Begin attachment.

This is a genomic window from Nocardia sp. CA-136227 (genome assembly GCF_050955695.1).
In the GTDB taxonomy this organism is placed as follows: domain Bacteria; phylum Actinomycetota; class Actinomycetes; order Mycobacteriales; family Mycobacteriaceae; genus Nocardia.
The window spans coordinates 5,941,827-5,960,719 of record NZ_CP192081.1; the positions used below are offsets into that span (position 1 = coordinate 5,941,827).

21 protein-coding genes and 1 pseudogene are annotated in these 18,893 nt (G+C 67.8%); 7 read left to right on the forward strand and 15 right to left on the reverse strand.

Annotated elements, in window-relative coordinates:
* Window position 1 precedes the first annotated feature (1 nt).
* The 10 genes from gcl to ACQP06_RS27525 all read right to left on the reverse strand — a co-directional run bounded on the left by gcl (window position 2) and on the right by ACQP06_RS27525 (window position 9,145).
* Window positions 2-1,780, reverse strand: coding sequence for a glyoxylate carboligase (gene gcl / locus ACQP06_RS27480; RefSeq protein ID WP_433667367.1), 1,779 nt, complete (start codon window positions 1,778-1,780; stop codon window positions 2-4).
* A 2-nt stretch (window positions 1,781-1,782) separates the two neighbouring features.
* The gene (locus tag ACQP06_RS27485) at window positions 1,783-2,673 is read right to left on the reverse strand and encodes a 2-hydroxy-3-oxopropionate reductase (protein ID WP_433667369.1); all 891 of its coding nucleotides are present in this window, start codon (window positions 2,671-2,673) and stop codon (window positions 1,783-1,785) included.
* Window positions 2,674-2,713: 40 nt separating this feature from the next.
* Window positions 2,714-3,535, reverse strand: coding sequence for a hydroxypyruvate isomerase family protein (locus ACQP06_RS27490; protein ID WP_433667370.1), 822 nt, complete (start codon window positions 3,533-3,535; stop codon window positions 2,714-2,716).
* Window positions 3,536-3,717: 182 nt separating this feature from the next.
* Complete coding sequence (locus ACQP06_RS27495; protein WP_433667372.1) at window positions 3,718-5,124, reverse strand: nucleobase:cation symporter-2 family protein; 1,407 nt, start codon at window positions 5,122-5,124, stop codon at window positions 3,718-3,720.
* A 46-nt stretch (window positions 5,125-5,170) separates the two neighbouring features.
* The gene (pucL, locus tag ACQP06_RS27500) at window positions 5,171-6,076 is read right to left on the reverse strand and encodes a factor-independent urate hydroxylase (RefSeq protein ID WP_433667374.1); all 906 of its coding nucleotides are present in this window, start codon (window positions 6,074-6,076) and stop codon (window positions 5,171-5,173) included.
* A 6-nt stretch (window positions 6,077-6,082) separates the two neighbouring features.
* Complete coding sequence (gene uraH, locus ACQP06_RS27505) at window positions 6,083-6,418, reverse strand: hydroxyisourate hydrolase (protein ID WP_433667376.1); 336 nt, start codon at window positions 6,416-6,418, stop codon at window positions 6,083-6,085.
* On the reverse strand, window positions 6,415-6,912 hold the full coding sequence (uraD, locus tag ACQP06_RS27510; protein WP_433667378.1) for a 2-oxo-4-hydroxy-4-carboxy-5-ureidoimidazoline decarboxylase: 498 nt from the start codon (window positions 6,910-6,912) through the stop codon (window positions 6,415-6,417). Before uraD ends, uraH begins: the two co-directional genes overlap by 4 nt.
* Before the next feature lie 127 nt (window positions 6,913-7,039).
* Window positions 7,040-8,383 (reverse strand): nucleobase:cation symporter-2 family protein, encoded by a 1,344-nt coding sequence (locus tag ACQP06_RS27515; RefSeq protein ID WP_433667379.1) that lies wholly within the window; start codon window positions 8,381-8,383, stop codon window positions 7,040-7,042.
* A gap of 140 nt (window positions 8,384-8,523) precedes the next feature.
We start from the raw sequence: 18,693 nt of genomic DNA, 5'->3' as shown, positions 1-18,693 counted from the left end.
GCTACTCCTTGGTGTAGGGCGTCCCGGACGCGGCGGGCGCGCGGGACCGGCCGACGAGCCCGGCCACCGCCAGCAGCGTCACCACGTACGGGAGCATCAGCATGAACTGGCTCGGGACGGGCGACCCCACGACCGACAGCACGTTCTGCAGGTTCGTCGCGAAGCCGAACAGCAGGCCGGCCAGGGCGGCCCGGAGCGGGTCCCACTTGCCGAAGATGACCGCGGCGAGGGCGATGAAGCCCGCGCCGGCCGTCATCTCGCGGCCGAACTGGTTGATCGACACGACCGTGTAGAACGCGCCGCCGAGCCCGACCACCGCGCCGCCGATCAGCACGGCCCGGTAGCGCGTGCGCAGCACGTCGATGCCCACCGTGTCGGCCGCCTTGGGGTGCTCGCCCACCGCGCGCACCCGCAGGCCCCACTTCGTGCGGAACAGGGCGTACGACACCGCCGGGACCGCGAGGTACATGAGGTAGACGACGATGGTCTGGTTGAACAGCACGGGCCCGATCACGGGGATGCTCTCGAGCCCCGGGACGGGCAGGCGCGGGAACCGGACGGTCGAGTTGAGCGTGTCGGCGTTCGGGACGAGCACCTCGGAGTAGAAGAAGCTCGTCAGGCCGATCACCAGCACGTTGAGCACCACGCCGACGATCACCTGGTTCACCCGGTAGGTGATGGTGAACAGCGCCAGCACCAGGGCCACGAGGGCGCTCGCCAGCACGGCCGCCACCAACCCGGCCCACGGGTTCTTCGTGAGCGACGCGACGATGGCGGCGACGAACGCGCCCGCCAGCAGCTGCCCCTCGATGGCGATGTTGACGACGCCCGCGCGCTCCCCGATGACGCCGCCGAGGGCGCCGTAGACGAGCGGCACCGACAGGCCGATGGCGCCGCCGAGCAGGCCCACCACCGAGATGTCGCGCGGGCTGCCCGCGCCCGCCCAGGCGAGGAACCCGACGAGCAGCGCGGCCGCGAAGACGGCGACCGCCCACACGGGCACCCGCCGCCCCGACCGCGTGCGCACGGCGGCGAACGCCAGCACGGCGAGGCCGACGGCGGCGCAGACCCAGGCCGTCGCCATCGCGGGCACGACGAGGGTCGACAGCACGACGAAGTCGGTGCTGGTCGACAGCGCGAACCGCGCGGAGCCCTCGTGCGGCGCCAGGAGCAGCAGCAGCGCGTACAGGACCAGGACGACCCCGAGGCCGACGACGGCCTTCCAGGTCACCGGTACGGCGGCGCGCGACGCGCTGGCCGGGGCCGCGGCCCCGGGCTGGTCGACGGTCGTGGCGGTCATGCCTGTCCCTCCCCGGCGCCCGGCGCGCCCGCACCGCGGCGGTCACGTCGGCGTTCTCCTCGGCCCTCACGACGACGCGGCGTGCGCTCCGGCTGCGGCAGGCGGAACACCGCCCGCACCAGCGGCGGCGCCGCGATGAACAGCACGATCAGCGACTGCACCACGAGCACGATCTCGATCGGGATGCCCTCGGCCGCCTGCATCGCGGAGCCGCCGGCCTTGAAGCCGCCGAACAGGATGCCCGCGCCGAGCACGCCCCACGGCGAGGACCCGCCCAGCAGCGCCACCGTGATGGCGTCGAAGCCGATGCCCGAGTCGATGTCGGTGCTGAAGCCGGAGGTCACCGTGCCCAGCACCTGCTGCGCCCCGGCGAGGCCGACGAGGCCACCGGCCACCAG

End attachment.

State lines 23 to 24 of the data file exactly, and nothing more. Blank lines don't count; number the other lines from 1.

We start from the raw sequence: 18,693 nt of genomic DNA, 5'->3' as shown, positions 1-18,693 counted from the left end.
GCTACTCCTTGGTGTAGGGCGTCCCGGACGCGGCGGGCGCGCGGGACCGGCCGACGAGCCCGGCCACCGCCAGCAGCGTCACCACGTACGGGAGCATCAGCATGAACTGGCTCGGGACGGGCGACCCCACGACCGACAGCACGTTCTGCAGGTTCGTCGCGAAGCCGAACAGCAGGCCGGCCAGGGCGGCCCGGAGCGGGTCCCACTTGCCGAAGATGACCGCGGCGAGGGCGATGAAGCCCGCGCCGGCCGTCATCTCGCGGCCGAACTGGTTGATCGACACGACCGTGTAGAACGCGCCGCCGAGCCCGACCACCGCGCCGCCGATCAGCACGGCCCGGTAGCGCGTGCGCAGCACGTCGATGCCCACCGTGTCGGCCGCCTTGGGGTGCTCGCCCACCGCGCGCACCCGCAGGCCCCACTTCGTGCGGAACAGGGCGTACGACACCGCCGGGACCGCGAGGTACATGAGGTAGACGACGATGGTCTGGTTGAACAGCACGGGCCCGATCACGGGGATGCTCTCGAGCCCCGGGACGGGCAGGCGCGGGAACCGGACGGTCGAGTTGAGCGTGTCGGCGTTCGGGACGAGCACCTCGGAGTAGAAGAAGCTCGTCAGGCCGATCACCAGCACGTTGAGCACCACGCCGACGATCACCTGGTTCACCCGGTAGGTGATGGTGAACAGCGCCAGCACCAGGGCCACGAGGGCGCTCGCCAGCACGGCCGCCACCAACCCGGCCCACGGGTTCTTCGTGAGCGACGCGACGATGGCGGCGACGAACGCGCCCGCCAGCAGCTGCCCCTCGATGGCGATGTTGACGACGCCCGCGCGCTCCCCGATGACGCCGCCGAGGGCGCCGTAGACGAGCGGCACCGACAGGCCGATGGCGCCGCCGAGCAGGCCCACCACCGAGATGTCGCGCGGGCTGCCCGCGCCCGCCCAGGCGAGGAACCCGACGAGCAGCGCGGCCGCGAAGACGGCGACCGCCCACACGGGCACCCGCCGCCCCGACCGCGTGCGCACGGCGGCGAACGCCAGCACGGCGAGGCCGACGGCGGCGCAGACCCAGGCCGTCGCCATCGCGGGCACGACGAGGGTCGACAGCACGACGAAGTCGGTGCTGGTCGACAGCGCGAACCGCGCGGAGCCCTCGTGCGGCGCCAGGAGCAGCAGCAGCGCGTACAGGACCAGGACGACCCCGAGGCCGACGACGGCCTTCCAGGTCACCGGTACGGCGGCGCGCGACGCGCTGGCCGGGGCCGCGGCCCCGGGCTGGTCGACGGTCGTGGCGGTCATGCCTGTCCCTCCCCGGCGCCCGGCGCGCCCGCACCGCGGCGGTCACGTCGGCGTTCTCCTCGGCCCTCACGACGACGCGGCGTGCGCTCCGGCTGCGGCAGGCGGAACACCGCCCGCACCAGCGGCGGCGCCGCGATGAACAGCACGATCAGCGACTGCACCACGAGCACGATCTCGATCGGGATGCCCTCGGCCGCCTGCATCGCGGAGCCGCCGGCCTTGAAGCCGCCGAACAGGATGCCCGCGCCGAGCACGCCCCACGGCGAGGACCCGCCCAGCAGCGCCACCGTGATGGCGTCGAAGCCGATGCCCGAGTCGATGTCGGTGCTGAAGCCGGAGGTCACCGTGCCCAGCACCTGCTGCGCCCCGGCGAGGCCGACGAGGCCACCGGCCACCAG